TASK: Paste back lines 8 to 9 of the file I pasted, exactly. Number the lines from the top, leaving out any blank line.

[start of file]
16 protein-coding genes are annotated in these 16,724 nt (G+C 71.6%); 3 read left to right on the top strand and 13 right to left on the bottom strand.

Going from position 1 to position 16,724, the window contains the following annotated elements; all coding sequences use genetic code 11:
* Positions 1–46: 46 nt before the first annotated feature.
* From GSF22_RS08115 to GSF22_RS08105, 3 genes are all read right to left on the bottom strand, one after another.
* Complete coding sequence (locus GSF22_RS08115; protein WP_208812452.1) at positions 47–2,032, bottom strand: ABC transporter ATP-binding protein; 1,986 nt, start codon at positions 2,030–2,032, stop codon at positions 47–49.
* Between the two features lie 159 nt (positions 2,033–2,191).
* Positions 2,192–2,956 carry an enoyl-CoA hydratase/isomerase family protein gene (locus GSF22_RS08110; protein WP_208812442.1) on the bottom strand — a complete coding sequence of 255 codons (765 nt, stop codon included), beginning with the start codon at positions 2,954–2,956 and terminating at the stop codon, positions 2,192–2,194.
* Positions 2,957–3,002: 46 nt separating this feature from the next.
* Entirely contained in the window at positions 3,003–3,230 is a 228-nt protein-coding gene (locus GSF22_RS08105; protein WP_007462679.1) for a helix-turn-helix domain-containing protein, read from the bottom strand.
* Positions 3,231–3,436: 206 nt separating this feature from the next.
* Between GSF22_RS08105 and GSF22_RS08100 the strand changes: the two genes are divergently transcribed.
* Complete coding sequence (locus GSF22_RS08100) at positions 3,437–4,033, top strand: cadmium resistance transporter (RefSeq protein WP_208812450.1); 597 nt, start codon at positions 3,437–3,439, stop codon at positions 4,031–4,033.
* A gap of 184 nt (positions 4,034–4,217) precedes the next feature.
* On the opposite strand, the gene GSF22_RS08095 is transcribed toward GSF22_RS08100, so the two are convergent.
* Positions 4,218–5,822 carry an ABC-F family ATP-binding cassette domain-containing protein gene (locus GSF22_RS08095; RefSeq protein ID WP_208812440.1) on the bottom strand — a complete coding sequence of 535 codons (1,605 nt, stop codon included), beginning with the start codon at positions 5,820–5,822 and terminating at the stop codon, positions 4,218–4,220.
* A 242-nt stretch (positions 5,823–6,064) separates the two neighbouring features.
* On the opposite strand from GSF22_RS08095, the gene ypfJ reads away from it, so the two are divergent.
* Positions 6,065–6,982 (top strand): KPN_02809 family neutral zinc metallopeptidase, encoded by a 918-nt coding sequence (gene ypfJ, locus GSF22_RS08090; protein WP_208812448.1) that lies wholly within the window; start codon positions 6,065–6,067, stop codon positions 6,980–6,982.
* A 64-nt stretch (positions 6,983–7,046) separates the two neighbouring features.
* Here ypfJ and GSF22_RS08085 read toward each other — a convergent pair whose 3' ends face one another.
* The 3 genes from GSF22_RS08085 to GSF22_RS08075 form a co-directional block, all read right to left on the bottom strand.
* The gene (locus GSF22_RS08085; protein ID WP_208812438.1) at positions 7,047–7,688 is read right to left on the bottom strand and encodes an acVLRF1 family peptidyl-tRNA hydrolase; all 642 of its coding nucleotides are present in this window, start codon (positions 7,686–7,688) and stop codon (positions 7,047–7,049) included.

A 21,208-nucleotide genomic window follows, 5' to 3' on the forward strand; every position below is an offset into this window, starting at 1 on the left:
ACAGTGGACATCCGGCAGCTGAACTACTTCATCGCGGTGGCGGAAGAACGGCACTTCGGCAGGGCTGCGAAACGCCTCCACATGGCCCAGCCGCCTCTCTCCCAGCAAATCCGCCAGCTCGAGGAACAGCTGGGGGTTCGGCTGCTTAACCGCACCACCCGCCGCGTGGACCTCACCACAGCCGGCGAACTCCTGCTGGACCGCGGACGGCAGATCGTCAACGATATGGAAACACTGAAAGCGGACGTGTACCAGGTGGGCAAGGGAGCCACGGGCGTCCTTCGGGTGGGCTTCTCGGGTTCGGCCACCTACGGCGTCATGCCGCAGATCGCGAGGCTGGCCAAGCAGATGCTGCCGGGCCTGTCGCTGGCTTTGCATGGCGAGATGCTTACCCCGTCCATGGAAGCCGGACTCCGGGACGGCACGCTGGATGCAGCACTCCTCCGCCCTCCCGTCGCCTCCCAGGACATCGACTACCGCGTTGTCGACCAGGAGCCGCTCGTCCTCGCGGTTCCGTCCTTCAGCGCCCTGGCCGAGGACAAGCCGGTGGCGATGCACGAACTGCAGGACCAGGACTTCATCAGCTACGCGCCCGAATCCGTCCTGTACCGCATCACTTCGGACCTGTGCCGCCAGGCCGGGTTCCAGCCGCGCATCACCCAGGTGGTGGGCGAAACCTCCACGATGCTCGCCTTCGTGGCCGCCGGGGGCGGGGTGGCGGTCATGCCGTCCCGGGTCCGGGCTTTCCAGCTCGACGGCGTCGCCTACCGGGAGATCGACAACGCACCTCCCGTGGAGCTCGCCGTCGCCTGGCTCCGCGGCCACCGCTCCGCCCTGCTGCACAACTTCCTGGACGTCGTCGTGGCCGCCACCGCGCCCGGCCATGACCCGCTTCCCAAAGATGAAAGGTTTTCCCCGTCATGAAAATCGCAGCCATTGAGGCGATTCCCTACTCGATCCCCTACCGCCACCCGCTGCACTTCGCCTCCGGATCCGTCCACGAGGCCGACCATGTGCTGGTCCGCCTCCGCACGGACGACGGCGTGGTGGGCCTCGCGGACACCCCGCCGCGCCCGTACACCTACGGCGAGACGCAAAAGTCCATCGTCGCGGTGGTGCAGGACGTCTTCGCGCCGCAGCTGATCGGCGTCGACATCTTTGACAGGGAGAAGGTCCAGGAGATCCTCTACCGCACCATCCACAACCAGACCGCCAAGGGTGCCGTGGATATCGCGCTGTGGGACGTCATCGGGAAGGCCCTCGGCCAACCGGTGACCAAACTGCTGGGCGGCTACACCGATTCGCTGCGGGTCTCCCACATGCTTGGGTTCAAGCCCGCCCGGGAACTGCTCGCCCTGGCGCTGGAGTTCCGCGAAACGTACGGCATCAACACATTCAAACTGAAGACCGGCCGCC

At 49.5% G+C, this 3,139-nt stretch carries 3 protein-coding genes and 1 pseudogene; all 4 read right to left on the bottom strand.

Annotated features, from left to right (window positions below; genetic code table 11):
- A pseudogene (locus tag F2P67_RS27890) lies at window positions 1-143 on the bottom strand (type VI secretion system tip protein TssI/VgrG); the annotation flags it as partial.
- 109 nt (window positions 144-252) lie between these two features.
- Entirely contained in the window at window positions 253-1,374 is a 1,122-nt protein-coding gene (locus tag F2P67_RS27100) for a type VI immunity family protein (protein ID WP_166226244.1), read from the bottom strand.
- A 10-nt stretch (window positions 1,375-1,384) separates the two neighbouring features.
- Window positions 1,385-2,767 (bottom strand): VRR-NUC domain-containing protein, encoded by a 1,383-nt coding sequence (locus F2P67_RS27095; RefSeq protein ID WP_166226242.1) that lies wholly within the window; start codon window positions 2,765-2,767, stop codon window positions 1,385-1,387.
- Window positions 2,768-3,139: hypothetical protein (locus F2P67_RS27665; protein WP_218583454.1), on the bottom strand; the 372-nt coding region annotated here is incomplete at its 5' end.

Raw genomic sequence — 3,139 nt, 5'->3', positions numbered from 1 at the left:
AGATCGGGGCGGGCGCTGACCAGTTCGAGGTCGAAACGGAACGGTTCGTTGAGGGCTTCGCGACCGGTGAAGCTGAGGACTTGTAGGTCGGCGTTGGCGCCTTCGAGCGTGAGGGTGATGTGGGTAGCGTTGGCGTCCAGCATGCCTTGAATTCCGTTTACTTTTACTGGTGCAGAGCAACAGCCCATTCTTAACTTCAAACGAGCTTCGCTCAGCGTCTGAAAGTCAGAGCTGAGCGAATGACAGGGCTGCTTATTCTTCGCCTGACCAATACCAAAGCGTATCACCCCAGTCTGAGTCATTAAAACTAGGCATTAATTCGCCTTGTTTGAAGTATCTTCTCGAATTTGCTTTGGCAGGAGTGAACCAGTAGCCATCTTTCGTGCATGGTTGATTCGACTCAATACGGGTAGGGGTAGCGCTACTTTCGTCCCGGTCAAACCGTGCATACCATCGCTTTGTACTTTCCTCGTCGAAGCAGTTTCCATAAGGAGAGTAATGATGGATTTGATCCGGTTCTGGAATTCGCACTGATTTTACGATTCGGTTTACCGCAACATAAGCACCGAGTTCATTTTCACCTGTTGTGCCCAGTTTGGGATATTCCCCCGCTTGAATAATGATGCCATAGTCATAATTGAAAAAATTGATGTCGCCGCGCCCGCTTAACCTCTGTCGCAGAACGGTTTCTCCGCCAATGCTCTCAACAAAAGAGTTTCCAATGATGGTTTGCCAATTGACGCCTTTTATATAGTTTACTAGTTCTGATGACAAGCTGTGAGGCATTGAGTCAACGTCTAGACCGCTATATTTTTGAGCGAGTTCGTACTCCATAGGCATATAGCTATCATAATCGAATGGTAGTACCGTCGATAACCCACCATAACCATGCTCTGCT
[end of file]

* Positions 2,957–3,002: 46 nt separating this feature from the next.
* Entirely contained in the window at positions 3,003–3,230 is a 228-nt protein-coding gene (locus GSF22_RS08105; protein WP_007462679.1) for a helix-turn-helix domain-containing protein, read from the bottom strand.